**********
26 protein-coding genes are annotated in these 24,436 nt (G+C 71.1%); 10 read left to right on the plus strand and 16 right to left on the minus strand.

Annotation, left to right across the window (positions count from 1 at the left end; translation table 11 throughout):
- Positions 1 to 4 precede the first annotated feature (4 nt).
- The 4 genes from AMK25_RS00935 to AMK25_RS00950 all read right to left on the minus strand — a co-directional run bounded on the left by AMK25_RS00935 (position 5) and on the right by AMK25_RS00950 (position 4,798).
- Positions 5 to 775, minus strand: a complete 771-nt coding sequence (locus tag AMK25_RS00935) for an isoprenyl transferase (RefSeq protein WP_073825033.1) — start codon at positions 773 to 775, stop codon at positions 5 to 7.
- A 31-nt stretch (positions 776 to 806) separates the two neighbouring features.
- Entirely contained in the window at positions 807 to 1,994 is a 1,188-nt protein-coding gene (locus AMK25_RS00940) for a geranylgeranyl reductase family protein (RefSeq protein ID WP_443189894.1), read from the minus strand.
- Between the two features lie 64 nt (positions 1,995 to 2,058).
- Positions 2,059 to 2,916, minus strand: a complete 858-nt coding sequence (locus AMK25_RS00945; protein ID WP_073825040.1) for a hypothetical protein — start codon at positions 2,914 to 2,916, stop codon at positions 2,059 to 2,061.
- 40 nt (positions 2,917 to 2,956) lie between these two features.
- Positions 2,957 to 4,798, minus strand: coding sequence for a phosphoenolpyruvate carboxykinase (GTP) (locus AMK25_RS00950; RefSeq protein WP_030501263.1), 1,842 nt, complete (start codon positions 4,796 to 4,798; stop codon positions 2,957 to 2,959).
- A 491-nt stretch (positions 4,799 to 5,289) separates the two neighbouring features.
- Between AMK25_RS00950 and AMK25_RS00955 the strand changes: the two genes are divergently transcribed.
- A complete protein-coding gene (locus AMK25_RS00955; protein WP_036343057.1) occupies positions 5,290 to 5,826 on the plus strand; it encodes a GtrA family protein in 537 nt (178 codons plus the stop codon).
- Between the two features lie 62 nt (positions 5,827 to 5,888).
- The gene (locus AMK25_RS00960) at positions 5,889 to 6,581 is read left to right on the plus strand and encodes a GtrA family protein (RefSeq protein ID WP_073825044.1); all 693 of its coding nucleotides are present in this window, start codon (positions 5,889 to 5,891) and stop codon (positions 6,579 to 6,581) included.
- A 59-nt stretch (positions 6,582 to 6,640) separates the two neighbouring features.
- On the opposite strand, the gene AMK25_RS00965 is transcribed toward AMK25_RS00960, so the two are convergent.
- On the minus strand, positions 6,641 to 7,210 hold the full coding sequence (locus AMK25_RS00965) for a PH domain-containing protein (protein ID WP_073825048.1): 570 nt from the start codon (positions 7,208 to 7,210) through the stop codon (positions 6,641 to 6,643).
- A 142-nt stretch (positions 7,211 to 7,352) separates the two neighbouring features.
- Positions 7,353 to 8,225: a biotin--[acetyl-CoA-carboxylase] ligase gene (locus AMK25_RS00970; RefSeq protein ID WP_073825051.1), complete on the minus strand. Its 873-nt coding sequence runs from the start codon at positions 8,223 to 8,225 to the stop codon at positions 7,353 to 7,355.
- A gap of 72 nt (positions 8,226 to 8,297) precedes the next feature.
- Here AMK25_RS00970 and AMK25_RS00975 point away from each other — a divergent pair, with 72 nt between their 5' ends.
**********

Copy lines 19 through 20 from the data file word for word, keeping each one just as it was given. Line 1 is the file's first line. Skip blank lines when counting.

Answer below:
- On the minus strand, positions 6,641 to 7,210 hold the full coding sequence (locus AMK25_RS00965) for a PH domain-containing protein (protein ID WP_073825048.1): 570 nt from the start codon (positions 7,208 to 7,210) through the stop codon (positions 6,641 to 6,643).
- A 142-nt stretch (positions 7,211 to 7,352) separates the two neighbouring features.